House of Black Wings Reviewed

Monday, August 23, 2010

As the years soldier on since H.P. Lovecraft's death, it is a blessing and an honor to his legacy that Lovecraftian films are growing as capable in their performance as the diversity of their permutations. House of Black Wings, a 2010 release by writer-director David Schmidt under Sword & Cloak Productions, is another such success. The film effectively balances Lovecraftian cosmic menace with a cast that seems real, sympathetic, and tainted. Startling dream sequences and genuinely creepy art works inside the Blackwood, the dated apartment complex where the film's events occur, help bring its powers to fruition.

Schmidt's film carries a small cast of characters, and two struggling female protagonists drive the action. Kate Stone, played by Leah Myette, is a failed musician whose tragically abbreviated career leads her to the tenement managed by her old friend, Robyn Huck (Katherine Herrera). This landlord is an embattled artist in her own right, creating grotesque dollhouses, which constitute a distinctive and original eerie backdrop. The relationship between Kate, Robyn, and several alienated tenants is the sole bastion of humanity after outre forces begin making themselves known.

House of Black Wings' weird horror elements blend the traditional haunting with mysterious Lovecraftian entities from intangible black gulfs. By the film's climax, the tapestry of strangeness is nearly overwhelming: we see the ghostly presence of a 19th century singer, hear a curious fairytale that only mystifies the legendary origin of the movie's eponymous bat like creatures, and experience a slurry of imagery that crushes the dream-reality barrier. Dreams play an important and subversive role throughout the production. Although each oneiric sequence's shock endings become slightly predictable after the first few, each is pulled off in a way attentive to weird atmosphere. Virtually every vision seems like a successful and tasteful translation of dark fantasies from mind to cinematic record.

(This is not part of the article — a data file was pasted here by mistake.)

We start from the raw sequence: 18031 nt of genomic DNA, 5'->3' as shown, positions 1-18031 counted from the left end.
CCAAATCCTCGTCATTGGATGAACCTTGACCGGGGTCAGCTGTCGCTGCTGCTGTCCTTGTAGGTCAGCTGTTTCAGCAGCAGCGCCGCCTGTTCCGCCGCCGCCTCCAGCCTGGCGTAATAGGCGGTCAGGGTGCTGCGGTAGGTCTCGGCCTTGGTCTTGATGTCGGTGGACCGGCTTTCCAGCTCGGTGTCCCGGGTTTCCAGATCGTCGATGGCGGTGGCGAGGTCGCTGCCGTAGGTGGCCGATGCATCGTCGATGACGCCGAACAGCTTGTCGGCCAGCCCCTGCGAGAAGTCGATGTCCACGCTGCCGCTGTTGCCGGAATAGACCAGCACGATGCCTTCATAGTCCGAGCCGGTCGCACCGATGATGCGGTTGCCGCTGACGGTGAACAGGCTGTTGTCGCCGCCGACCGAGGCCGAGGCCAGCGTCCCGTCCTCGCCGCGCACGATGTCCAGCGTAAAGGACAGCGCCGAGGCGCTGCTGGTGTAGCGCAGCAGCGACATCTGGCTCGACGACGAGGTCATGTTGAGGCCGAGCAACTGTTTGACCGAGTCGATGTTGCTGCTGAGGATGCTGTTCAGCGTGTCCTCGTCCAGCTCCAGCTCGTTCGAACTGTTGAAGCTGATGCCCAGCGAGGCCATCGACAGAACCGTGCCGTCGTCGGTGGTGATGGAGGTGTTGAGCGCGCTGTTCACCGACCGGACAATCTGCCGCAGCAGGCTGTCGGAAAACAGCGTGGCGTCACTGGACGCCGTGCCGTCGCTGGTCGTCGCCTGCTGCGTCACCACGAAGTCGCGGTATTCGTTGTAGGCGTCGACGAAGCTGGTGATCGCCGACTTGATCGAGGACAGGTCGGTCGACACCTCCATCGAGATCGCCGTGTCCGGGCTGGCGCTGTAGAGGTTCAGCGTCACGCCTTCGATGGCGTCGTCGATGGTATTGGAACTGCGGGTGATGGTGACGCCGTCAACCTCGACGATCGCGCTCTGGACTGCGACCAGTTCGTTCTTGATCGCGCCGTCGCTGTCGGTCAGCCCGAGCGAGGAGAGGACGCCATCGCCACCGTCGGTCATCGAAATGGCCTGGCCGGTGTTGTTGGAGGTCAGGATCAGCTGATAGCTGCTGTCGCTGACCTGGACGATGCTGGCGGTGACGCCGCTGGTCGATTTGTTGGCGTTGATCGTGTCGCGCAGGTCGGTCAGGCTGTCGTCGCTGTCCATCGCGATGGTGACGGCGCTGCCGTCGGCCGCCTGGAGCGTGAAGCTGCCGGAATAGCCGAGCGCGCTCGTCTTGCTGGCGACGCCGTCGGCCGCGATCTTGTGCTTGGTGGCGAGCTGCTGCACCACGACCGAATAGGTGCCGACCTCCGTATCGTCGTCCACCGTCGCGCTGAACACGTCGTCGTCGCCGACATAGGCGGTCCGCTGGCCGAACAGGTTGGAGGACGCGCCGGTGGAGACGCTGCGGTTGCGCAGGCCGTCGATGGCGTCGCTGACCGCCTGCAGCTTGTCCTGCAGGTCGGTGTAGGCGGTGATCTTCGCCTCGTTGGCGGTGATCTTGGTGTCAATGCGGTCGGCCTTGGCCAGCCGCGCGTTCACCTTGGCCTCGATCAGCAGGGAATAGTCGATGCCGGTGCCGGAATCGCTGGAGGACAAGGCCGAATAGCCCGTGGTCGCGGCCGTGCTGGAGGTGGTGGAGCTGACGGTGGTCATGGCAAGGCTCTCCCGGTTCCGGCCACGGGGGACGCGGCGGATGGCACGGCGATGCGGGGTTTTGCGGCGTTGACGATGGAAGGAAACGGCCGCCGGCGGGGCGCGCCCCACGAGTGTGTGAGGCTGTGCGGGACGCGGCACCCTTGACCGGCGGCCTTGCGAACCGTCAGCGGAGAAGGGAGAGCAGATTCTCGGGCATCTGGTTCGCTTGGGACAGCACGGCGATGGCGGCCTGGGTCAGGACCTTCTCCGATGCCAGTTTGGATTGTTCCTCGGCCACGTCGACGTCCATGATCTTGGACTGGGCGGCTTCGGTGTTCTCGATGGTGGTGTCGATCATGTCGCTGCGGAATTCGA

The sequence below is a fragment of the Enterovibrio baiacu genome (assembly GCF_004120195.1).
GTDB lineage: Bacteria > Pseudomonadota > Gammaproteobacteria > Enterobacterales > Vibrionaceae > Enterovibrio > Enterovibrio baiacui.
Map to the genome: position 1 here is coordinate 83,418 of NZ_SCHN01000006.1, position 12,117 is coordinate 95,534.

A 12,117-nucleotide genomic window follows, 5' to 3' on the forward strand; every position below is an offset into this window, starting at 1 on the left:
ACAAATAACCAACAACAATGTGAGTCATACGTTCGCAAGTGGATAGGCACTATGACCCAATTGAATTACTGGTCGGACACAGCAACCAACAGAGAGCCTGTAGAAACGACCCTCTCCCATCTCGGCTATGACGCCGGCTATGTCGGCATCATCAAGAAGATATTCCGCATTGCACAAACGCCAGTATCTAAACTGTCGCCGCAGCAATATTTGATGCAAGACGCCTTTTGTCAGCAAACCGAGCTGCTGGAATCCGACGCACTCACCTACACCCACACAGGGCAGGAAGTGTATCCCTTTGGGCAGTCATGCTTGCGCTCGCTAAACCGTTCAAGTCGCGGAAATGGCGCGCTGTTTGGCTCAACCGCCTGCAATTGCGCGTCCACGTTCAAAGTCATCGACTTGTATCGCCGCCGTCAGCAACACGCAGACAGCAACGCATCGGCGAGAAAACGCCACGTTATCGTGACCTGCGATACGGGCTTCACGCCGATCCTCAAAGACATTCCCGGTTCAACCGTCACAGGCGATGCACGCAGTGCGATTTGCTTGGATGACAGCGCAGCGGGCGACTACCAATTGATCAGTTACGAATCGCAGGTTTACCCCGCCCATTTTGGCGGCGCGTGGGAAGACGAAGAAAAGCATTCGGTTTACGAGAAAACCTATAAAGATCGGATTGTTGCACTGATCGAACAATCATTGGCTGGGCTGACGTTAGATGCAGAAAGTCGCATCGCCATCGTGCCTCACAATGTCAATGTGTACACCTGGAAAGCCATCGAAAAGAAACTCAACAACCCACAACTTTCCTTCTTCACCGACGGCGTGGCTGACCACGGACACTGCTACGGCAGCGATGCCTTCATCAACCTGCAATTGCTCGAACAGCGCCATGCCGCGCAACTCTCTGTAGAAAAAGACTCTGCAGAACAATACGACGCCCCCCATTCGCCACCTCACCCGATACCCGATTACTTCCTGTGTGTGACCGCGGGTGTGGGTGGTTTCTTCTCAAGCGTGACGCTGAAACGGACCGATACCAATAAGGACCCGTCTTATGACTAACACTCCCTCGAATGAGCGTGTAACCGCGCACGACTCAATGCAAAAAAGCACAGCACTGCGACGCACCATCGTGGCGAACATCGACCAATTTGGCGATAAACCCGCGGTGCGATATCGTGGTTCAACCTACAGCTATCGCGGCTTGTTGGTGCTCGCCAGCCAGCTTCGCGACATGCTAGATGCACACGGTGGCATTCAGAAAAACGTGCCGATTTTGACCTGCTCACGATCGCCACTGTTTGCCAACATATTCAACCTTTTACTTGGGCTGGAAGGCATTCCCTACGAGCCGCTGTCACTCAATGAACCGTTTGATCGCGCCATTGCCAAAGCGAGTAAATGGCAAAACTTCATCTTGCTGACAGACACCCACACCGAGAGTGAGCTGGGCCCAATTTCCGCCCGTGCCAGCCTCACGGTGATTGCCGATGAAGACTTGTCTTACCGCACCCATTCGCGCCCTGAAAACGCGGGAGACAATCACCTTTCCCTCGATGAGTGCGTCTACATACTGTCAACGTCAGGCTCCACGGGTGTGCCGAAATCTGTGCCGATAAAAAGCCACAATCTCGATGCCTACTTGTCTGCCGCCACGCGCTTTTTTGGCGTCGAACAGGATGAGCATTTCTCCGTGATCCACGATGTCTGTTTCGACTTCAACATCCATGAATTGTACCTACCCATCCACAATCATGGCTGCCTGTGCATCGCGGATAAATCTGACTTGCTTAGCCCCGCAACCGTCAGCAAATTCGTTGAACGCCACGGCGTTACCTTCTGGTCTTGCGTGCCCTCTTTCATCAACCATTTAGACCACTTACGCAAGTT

It is that atmosphere which marks this production as truly unique. The unknown nature of the apartment's spectral influences generates a claustrophobic air that dominates all others. Pipes, drains, and walls are especially loathsome, inner recesses of malevolence that mirror the bleakness within both main characters. Atmosphere is cautiously maintained throughout the film's duration by clear detail to pacing. Weird phenomena are interspersed with clues about the evil at hand, and viewers are given just enough time to digest these strange parcels before another drops.

Ultimately, Kate and Robyn are forced to confront all the horrors aligned against them, as well as persistant memories of violence and failure that pre-date the Blackwood's far more sinister challenges. The uncertainty about whether or not the demons have really been vanished, both inner and outer, by the journey's end is adeptly portrayed in the best tradition of horror cinema's lingering ghost. Possible escape offers relief, but not closure, and this is all well as far as the audience should be concerned. The sheer number of numinous occurrences and inexplicable sights would be cheapened by a real defeat of the terror.

Besides being commendable for its performance and bizarre aesthetic, House of Black Wings, marks another innovation in Lovecraftian cinema. It shows that, with the right balance, cosmic horror can be combined with other supernatural threats and need not be cheapened by plot mixing in human emotion. Consider this a liminal production, a cinematic bridge to the future. House of Black Wings offers a fleeting glimpse of what a big budget Hollywood Lovecraftian film could look like in a flashier suit one day, and stands as an evolutionary winner in today's small but growing niche of independent horror films.

-Grim Blogger

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